You cannot take every variable or every angle into account when you invest in a company. And even though the principles of a good investment dictate that you should only invest in assets that you understand, the understanding usually doesn’t go too deep.
That’s usually not a problem, because stock movements are driven by market perception, which is often swayed by optimism/pessimism within the industry and market news. And if you take advantage of these market movements to time your buys, you might be able to reap gains ranging from decent to extraordinary.
The Line-5 dispute, which has grown from a corporation and state level to the federal governments of the two countries, started with Michigan’s state’s governor’s attempts to shut down Line 5 for fear of a spill. The line, which is over 68 years old now, is capable of carrying about 540,000 barrels of crude and liquids (at max), which is more than one-sixth of Enbridge’s total liquid transportation capacity.
It’s responsible for fulfilling 55% of the Michigan state’s propane needs. The Michigan state’s stance is that Line 5 is a severe risk of a spill in the Straits of Mackinac. The company claims that Line 5 complies with the requirements placed by the federal government, and the safeguards put in place to prevent a leak are working.
Enbridge stock took a tumble down 6.6%, following WTI’s fall from the recent peak, though Enbridge’s fall seems sharper. The whole sector was due to a correction anyway, and Enbridge’s current dip might just be a precursor of the things to come. Many investors who opened a position in Enbridge to realize capital gains promised by the energy sector momentum might be leaving the ship. But capital gains are usually not the primary reason to invest in Enbridge.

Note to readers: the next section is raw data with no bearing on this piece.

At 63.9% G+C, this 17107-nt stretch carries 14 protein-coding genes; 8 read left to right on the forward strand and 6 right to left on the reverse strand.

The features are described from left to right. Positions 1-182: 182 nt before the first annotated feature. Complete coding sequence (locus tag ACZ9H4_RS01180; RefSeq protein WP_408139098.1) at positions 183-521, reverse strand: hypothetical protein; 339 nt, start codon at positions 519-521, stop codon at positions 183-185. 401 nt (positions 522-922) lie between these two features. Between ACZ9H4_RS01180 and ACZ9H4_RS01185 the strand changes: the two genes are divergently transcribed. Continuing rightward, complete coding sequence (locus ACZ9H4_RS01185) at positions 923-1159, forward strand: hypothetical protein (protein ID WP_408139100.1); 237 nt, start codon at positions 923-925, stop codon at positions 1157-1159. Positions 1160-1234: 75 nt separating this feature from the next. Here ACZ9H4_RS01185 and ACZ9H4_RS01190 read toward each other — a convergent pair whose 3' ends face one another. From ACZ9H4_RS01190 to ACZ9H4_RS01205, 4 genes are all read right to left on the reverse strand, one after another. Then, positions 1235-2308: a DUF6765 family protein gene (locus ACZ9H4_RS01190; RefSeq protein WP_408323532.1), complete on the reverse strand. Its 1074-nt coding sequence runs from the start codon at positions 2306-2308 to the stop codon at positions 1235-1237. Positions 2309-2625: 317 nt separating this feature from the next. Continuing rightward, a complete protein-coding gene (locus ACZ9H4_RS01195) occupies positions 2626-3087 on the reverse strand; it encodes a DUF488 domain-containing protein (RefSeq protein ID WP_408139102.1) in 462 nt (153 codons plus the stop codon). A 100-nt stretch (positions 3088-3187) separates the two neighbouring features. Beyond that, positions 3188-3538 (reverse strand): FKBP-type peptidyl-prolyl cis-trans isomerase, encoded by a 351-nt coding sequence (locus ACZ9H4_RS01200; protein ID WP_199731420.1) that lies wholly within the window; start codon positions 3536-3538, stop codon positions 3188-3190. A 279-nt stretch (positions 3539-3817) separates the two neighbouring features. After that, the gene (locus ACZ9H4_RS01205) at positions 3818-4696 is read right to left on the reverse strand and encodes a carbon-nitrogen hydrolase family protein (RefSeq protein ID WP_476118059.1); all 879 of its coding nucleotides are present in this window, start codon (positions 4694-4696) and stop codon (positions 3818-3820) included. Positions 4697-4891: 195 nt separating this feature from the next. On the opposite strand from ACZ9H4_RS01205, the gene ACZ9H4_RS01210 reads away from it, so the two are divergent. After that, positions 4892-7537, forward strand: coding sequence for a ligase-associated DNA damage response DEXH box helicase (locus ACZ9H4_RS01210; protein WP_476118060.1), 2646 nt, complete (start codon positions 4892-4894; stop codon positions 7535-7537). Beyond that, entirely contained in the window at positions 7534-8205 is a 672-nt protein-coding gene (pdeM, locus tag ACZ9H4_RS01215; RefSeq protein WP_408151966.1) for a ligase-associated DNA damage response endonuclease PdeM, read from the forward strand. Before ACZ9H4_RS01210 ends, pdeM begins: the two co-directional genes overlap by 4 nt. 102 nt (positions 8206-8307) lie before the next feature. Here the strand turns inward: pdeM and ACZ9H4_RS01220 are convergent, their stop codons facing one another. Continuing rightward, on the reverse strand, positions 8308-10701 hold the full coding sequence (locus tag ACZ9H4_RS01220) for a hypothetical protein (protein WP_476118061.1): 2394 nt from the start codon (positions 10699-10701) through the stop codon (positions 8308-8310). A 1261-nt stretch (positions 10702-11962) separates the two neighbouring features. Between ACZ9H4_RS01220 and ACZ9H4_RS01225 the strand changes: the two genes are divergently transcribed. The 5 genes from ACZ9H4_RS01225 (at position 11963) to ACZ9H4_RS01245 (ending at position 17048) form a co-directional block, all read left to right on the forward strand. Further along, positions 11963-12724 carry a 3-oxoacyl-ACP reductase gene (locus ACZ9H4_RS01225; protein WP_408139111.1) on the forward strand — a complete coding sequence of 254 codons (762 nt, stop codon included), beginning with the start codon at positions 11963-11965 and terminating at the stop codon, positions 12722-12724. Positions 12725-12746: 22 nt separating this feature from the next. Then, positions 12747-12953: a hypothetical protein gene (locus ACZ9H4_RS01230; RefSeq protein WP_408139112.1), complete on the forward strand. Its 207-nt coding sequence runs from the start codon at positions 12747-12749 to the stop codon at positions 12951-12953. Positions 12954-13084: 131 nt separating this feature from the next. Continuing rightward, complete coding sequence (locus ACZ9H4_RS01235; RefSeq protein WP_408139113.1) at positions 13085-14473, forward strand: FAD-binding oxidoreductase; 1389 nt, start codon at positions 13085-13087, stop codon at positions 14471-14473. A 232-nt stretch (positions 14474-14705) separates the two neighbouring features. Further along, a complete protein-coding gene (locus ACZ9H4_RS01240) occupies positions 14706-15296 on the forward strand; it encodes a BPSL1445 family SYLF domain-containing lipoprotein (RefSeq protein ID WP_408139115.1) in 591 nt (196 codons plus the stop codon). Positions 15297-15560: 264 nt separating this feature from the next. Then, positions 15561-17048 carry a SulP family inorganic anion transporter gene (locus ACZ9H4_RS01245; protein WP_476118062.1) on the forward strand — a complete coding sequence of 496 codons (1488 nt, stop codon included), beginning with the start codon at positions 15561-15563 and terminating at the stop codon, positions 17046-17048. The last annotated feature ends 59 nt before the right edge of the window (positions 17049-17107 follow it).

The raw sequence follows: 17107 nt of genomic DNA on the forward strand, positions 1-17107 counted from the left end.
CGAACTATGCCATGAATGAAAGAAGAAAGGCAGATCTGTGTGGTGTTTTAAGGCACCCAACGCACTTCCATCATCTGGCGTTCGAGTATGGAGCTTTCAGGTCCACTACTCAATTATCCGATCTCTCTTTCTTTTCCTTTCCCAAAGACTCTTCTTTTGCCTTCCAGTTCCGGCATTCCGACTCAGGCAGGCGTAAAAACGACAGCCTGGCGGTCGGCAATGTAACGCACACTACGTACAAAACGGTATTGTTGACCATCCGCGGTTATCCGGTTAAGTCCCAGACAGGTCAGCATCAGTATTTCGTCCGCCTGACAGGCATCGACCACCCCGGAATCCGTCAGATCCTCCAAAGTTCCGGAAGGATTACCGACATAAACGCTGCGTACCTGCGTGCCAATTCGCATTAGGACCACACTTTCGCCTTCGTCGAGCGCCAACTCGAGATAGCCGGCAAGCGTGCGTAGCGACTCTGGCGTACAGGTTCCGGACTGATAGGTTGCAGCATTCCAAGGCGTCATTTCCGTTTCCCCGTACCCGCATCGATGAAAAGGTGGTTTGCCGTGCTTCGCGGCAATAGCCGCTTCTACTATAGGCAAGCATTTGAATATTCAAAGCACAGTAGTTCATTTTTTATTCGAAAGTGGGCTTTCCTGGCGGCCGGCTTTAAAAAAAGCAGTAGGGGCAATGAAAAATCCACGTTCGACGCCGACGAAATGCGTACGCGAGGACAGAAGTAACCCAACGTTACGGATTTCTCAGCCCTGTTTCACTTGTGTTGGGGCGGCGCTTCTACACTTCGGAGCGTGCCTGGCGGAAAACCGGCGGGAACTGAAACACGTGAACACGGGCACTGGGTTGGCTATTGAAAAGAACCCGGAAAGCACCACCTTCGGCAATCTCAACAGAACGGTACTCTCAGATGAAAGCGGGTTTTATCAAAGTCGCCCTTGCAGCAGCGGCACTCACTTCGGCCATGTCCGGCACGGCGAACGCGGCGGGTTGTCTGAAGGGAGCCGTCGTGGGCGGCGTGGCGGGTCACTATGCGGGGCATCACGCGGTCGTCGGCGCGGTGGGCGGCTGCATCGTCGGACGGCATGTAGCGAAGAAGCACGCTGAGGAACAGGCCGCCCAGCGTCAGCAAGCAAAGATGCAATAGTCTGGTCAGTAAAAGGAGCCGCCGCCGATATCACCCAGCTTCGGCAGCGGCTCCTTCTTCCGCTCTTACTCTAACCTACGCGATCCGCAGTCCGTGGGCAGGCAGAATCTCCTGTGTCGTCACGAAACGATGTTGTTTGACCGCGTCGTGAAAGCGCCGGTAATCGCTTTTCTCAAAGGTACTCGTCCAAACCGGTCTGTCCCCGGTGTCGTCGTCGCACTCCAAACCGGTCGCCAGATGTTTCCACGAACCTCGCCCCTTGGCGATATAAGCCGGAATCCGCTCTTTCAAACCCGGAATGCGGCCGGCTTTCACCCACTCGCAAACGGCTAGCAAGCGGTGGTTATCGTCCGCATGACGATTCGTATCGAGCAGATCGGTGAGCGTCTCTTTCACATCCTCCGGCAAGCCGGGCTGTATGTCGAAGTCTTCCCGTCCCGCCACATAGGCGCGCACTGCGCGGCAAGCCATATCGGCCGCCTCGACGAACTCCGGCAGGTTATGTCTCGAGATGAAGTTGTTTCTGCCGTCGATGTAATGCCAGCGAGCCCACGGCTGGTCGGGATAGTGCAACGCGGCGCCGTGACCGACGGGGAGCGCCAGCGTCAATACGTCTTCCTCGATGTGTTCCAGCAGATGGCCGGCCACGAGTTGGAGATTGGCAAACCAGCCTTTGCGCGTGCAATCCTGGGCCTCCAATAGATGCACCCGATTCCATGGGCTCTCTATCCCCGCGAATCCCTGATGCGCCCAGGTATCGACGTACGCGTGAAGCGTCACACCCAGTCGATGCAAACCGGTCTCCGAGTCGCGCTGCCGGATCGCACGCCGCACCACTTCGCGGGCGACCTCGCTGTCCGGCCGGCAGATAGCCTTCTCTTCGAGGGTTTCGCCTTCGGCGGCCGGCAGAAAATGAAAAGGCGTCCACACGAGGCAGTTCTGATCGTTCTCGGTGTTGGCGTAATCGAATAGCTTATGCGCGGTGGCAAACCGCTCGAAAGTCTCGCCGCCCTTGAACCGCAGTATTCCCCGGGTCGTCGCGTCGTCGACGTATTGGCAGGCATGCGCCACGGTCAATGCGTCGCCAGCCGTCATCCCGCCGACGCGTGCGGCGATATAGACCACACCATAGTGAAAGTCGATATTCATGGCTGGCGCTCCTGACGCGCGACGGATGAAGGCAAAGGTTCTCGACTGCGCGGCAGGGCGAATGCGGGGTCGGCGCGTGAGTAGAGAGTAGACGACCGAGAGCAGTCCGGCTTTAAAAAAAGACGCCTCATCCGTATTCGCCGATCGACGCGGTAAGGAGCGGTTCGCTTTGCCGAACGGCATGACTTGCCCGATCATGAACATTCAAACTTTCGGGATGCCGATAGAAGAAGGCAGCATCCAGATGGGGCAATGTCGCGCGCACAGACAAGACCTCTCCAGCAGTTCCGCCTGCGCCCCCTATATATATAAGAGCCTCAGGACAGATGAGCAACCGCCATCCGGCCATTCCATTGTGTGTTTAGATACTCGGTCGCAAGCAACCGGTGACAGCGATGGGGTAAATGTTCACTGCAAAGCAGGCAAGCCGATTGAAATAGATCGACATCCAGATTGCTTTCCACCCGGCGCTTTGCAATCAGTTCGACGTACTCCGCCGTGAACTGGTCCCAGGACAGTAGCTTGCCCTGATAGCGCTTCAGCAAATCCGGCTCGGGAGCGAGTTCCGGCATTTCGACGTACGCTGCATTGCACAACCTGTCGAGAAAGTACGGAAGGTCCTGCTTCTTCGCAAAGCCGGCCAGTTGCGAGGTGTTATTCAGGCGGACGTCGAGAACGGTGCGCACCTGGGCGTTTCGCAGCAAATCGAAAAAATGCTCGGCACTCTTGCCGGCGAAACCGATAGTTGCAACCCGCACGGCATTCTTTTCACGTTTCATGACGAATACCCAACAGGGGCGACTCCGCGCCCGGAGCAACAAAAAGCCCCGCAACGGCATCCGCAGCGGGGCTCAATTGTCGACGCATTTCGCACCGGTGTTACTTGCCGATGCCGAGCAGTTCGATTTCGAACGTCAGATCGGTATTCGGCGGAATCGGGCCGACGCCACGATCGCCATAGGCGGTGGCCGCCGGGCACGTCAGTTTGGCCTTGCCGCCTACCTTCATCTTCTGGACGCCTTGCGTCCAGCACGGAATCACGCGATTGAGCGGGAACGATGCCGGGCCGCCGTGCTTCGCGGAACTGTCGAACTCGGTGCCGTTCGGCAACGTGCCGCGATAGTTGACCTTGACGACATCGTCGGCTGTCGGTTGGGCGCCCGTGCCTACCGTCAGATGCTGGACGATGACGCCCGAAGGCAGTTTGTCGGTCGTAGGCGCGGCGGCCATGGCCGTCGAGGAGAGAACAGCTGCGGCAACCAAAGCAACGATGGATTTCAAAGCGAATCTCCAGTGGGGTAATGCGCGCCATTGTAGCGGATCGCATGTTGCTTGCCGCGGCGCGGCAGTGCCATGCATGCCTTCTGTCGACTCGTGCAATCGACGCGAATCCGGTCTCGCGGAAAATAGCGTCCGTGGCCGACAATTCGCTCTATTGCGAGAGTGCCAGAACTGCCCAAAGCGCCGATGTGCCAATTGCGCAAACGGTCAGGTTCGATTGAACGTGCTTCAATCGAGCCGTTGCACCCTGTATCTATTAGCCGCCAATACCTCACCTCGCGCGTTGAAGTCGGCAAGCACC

The dividend yield, which is what Enbridge is beloved for, will become more attractive the further the stock slips. The energy giant is currently offering a mouthwatering yield of 6.5% right now. If it keeps sliding the way it has been, the company can easily reach a yield of 7% or more.
It has proven that it can sustain its payouts through harsh market conditions in 2020. So, waiting for the stock to bottom out before buying it for its attractive yield is a smart idea.
Keep an eye on the energy sector, as the bull market fades. If the downward momentum has already started, you might see many other great energy stocks on sale as well. The Line 5 review/discussion in the White House and a definitive verdict might turn things around in Enbridge’s favour, since the current perspective is that the U.S. government will decide against shutting down Line 5.
However, if the unexpected happens, Enbridge’s stock and its revenue stream will take a major hit.